A scene from The Canterbury Psalter (12th century)

Trinity in the Bible (Handout)

One of my favorite things to do as a teacher is show Christians how to see the Trinity in the Bible. I like to teach a three-session series on the topic, looking at five key passages (John 1:1-3, Matt 28:19, Gal 4:4-6, 2 Cor 13:14, and Eph 2:18). My goal is to spend enough time with each passage to sense its own dynamics, understand it in context, and develop the confidence to paraphrase its meaning. As Bible students get more comfortable with the key ideas, their paraphrasing can take many forms. But in a short course at the congregational level, I make sure to introduce the traditional terms (essence, person, preexistence, eternal generation, inseparable operations, etc.) and to treat them as helpful guidelines provided to us from the Christian church of the ages. The emphasis is sola scriptura (since God alone is fit to witness about himself), but the instruction is creed-conversant and tradition-friendly (since after all it was the fourth-century Hilary of Poitiers who said “God alone is fit to witness about himself”).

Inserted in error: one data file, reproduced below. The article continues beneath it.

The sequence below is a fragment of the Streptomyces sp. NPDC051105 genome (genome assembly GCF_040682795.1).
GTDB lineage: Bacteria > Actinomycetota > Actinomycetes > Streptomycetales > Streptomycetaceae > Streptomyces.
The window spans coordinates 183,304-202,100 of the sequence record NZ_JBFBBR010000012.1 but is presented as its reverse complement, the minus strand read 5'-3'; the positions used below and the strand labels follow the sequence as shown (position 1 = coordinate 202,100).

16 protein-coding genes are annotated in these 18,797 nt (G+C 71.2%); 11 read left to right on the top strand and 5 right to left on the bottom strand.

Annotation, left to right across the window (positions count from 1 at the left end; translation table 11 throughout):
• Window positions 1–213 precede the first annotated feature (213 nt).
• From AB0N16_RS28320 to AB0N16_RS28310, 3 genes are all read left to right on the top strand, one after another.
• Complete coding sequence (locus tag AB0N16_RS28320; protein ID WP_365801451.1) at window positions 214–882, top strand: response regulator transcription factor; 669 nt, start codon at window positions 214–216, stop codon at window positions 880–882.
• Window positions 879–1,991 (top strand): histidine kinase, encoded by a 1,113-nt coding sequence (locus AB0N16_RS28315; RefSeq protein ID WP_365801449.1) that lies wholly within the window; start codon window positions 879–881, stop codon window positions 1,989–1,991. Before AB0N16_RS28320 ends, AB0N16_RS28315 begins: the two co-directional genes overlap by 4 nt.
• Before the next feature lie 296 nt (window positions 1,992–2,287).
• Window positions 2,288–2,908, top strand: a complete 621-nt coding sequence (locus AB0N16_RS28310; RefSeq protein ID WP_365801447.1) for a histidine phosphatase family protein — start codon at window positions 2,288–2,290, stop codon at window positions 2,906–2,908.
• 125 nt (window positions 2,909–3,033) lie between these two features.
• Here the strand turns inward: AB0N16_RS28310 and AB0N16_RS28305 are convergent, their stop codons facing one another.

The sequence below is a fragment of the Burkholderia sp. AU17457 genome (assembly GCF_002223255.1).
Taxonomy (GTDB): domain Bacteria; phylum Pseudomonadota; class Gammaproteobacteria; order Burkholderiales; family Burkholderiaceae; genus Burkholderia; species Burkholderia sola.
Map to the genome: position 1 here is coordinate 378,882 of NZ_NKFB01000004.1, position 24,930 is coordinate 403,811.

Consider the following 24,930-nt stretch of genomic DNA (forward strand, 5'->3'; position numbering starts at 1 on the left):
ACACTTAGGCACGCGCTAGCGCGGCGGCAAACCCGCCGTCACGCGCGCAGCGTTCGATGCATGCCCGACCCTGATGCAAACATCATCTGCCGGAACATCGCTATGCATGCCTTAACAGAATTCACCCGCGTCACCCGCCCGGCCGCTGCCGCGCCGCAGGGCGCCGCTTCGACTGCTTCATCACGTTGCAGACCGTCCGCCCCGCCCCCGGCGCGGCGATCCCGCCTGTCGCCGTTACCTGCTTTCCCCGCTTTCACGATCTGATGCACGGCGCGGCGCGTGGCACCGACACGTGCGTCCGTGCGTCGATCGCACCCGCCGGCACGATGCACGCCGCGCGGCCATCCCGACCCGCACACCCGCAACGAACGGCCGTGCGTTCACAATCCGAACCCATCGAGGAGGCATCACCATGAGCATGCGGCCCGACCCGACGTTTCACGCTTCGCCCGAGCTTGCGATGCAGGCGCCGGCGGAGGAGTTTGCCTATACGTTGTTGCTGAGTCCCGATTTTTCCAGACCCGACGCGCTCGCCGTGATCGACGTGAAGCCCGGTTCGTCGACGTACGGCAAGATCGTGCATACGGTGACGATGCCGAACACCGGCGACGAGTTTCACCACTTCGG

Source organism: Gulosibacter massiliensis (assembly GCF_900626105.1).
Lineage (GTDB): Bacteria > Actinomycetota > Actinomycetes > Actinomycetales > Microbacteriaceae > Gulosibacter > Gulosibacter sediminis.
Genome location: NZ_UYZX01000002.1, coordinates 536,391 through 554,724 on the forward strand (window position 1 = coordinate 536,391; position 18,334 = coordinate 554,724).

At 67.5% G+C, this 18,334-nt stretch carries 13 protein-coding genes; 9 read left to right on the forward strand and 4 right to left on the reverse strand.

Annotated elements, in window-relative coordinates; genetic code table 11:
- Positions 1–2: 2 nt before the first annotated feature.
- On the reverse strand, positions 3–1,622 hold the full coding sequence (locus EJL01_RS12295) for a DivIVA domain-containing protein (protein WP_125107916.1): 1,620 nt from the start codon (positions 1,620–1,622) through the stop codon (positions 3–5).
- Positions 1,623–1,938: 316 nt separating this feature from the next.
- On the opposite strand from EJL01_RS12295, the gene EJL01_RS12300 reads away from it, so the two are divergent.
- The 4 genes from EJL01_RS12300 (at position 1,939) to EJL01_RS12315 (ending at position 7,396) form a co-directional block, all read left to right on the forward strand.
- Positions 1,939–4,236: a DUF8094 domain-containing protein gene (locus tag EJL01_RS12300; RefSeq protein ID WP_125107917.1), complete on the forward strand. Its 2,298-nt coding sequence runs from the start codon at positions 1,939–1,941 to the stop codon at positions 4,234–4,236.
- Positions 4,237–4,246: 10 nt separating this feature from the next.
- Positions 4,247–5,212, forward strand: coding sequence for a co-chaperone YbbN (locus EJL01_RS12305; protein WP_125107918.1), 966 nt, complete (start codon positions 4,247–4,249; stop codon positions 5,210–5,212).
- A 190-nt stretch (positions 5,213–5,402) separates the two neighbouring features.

Here’s the handout I’ve been using lately. There are some advantages to doing the lessons with no handouts at all, because people enjoy seeing the doctrine take shape before their eyes in their very own Bibles. But there are also advantages to providing a simple handout with the Bible verses printed largest (for marking up!), and the technical terms spelled out, and of course a couple of diagrams. I’m posting the handout pdf here so I can send people to it if I run out of copies. I may silently update it with improvements later. And you may not find it perfectly clear, since it’s designed as a supporting document with talking points rather than as a standalone lesson.

About This Blog

Fred Sanders is a theologian who tried to specialize in the doctrine of the Trinity, but found that everything in Christian life and thought is connected to the triune God.

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